5 Computer-Mediated Communication and Science Teacher
    Training: Two Constructivist Examples

Mackinnon, Gregory R. 2004. Computer-Mediated Communication and Science
Teacher Training: Two Constructivist Examples. Journal of Technology and
Teacher Education.

Summary

The education of science teachers necessarily involves instruction around the
use of computer technologies. Acadia University, a laptop institution, offers a
setting where students are immersed in the critique of pedagogical applications
of computers. The current trend to employ constructivist approaches in teaching
provides a backdrop for this article, which offers a discussion of two interactive
communication strategies: asynchronous electronic discussion and negotiative
concept mapping. The impacts of these approaches have been addressed with
students through surveys and qualitative interviews.


  6 Tips and Tricks for Teaching Online:
    How to Teach Like a Pro!

Shelton Kaye & Saltsman George. Tips and Tricks for Teaching Online:
How to Teach Like a Pro! Online Education.

Summary

Online teaching has brought a new modality to distance education. The best
ideas and practices are gathered from online instructors and recent literature.
Suggestions include good online class design, syllabus development, and online
class facilitation offering hints for success for both new and experienced online
instructors.


                                                                                   6
Online teaching has also brought frustration and anxiety to the instructors
attempting this new methodology. Instructors who are comfortable with the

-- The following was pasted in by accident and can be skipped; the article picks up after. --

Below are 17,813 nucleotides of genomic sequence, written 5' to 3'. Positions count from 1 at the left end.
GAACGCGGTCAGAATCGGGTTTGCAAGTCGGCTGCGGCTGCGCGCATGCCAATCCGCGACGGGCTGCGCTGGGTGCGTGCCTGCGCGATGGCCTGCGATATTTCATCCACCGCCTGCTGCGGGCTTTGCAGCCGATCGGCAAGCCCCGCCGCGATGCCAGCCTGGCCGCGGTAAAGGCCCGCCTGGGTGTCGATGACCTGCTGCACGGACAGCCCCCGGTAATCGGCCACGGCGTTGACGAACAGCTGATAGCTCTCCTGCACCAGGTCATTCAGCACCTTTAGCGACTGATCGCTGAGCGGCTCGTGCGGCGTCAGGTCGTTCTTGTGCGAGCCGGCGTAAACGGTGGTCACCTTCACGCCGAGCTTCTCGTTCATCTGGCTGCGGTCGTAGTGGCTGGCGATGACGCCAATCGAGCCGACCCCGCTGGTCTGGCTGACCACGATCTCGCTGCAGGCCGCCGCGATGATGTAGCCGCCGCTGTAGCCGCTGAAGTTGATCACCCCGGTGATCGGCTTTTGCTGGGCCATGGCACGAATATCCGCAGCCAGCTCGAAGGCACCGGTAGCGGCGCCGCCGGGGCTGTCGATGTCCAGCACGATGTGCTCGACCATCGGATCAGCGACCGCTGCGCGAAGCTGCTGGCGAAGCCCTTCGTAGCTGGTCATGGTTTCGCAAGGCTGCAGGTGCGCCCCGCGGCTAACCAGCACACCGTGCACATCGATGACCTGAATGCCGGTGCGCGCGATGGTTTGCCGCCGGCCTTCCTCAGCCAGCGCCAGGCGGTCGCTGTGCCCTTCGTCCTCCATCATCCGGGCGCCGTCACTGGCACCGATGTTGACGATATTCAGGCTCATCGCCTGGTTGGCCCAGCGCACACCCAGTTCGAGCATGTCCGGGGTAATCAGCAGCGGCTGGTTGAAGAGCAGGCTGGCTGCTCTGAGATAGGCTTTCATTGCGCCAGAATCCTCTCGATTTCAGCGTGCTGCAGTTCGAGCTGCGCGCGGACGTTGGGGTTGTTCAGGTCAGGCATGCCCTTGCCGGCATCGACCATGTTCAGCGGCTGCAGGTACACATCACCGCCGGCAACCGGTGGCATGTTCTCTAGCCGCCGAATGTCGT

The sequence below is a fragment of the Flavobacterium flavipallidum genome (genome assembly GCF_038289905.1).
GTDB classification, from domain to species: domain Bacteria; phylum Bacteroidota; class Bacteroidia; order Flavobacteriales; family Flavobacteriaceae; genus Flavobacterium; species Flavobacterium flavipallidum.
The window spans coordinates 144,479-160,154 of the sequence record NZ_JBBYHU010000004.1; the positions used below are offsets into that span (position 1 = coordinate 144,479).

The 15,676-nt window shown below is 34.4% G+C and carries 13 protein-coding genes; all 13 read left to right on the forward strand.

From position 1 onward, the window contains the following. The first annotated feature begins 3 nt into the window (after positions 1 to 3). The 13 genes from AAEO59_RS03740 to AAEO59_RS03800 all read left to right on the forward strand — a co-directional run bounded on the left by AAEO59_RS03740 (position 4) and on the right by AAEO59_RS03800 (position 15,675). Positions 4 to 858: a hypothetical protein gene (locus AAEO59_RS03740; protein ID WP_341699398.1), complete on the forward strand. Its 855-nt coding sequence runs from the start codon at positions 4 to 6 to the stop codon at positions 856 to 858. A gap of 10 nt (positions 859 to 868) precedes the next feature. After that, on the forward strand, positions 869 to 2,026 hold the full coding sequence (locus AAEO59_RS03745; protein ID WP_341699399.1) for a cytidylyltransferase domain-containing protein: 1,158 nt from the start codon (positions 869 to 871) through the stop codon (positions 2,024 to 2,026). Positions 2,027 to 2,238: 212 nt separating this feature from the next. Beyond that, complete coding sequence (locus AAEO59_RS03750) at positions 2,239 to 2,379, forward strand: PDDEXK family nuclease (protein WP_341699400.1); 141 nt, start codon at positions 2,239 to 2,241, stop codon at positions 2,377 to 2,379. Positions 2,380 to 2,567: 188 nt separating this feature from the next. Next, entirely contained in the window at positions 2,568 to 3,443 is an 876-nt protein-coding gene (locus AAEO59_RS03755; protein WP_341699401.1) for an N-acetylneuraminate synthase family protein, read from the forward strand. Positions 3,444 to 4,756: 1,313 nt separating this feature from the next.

traditional methods for teaching in the classroom struggle to engage students
over the Internet. While many of the same techniques apply, teaching online
requires additional techniques for success. Author compares those techniques to
the steps that a gardener takes to develop a garden. In the online classroom, the
ground is prepared with a carefully designed syllabus and policies, the seed is
planted in the first session of class, and the learning community is nurtured to
grow and become self-sufficient. These steps yield students who are engaged
and working toward completion of the learning objectives. By utilizing these
strategies for teaching online effectively, an instructor has to engage the online
learner, nurture a successful learning community, and alleviate the frustration
and fear that goes along with teaching online.



  7   elene-TT: e-learning network                   for    Teacher       training
      Teachers are lifelong learners too

http://www.elene-tt.net/

Summary

Elene-TT motivation: Lifelong learning and increased mobility, both physical and
virtual, will mean that both teachers and students need to constantly update their
skills, making the best possible use of the available technology within sound
pedagogical and didactic frameworks. As students become more and more
familiar with learning in a virtual environment, they ask more of their teachers, the
teaching process evolves and consequently the learning process itself.

The teacher training activities in eLene-TT fit clearly within the framework of
lifelong learning for teachers, integrating the notions of learning in the workplace
for higher education teachers, working and learning together on the innovative
use of ICT in their education. A major feature of eLene-TT is about bringing e-
learning closer to lifelong learning and the working life of teachers and students,
opening up systems and increasing the openness of universities.

The model for a Virtual Learning Resource Centre is created by the project.


  8 Fifty-One Competencies for Online Instruction

Smith, Theodore C. (2005) Fifty-One Competencies for Online Instruction. The
Journal of Educators Online.



                                                                                   7